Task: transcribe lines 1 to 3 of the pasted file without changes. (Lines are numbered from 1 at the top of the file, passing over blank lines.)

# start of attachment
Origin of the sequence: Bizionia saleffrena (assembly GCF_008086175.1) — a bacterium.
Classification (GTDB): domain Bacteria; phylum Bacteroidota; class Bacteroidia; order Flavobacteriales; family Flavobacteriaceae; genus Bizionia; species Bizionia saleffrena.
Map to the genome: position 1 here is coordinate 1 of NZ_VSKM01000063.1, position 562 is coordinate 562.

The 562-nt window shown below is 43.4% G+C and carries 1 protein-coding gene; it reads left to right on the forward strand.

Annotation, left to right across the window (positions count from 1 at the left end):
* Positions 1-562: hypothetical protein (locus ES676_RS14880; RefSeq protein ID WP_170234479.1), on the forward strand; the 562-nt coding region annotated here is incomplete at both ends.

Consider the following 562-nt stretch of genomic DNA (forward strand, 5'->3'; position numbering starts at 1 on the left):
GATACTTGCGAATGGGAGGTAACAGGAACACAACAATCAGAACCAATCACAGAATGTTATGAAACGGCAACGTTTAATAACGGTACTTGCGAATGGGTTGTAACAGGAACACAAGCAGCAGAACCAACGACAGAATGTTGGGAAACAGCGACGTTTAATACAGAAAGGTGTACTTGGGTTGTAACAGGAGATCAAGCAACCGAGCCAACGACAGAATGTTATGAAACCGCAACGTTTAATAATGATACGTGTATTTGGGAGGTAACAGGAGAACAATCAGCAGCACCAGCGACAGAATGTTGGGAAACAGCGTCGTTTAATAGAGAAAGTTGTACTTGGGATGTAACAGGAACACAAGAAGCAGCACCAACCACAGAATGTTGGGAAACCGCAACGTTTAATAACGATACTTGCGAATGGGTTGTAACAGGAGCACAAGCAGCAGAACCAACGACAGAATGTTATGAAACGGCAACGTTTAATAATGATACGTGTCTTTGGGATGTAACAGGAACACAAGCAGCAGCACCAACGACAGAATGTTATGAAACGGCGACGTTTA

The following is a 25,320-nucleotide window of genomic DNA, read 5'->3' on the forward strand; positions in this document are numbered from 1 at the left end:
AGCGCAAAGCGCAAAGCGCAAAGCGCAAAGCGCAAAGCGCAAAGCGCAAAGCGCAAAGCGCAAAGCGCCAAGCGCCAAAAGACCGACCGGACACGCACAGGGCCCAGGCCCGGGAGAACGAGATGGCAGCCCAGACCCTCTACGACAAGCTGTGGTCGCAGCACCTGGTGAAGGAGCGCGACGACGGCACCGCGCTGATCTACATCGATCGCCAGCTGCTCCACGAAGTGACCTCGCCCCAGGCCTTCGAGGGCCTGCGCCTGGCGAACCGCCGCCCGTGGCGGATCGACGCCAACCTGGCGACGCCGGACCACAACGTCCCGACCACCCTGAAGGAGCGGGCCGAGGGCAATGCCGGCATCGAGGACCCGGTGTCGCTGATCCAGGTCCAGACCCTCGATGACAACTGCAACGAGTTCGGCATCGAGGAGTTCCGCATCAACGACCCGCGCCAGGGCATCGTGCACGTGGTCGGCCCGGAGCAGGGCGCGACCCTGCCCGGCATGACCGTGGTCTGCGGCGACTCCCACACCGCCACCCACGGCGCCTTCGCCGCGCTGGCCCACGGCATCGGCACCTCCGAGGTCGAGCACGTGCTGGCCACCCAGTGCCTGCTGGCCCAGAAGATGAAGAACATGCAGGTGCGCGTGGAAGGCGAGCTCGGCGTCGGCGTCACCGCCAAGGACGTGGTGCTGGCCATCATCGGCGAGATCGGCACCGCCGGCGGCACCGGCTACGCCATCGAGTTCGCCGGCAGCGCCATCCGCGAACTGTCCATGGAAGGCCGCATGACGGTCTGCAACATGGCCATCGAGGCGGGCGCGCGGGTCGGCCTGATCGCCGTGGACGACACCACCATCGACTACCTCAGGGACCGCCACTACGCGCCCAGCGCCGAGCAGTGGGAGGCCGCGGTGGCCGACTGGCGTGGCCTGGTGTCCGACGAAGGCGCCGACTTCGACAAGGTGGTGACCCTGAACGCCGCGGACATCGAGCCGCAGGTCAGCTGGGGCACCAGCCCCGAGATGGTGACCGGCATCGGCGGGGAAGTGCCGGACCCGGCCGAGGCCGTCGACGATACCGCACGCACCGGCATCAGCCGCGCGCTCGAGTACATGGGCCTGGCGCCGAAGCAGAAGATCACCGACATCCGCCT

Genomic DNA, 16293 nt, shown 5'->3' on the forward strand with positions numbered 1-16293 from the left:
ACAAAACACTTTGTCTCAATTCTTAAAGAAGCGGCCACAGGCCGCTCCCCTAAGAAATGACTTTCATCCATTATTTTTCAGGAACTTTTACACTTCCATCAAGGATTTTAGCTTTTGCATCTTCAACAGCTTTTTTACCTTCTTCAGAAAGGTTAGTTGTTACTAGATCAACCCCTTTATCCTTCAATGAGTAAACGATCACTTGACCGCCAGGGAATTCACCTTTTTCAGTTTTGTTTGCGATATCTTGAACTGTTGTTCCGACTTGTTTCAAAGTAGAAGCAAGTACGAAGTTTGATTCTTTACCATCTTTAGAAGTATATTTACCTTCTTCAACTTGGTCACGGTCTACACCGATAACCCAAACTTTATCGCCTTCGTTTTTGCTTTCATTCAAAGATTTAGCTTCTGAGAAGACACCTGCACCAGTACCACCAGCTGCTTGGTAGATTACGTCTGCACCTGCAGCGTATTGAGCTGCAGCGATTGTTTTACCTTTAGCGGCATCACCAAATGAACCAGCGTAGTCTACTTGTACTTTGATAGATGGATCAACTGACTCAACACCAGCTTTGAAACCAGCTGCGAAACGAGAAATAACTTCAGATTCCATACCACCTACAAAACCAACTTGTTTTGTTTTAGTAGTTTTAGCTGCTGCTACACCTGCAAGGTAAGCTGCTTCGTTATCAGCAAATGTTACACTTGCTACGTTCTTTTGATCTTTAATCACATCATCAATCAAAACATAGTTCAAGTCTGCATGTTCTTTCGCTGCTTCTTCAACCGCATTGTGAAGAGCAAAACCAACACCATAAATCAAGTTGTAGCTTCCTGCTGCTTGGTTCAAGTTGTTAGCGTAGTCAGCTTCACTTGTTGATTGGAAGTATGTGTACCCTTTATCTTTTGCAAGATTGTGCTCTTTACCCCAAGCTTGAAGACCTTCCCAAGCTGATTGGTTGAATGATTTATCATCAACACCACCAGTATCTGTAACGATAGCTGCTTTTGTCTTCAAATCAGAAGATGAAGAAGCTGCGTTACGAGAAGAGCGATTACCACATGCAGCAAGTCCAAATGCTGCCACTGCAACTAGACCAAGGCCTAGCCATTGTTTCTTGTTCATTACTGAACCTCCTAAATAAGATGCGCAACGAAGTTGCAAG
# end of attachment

Origin of the sequence: Bizionia saleffrena (assembly GCF_008086175.1) — a bacterium.
Classification (GTDB): domain Bacteria; phylum Bacteroidota; class Bacteroidia; order Flavobacteriales; family Flavobacteriaceae; genus Bizionia; species Bizionia saleffrena.
Map to the genome: position 1 here is coordinate 1 of NZ_VSKM01000063.1, position 562 is coordinate 562.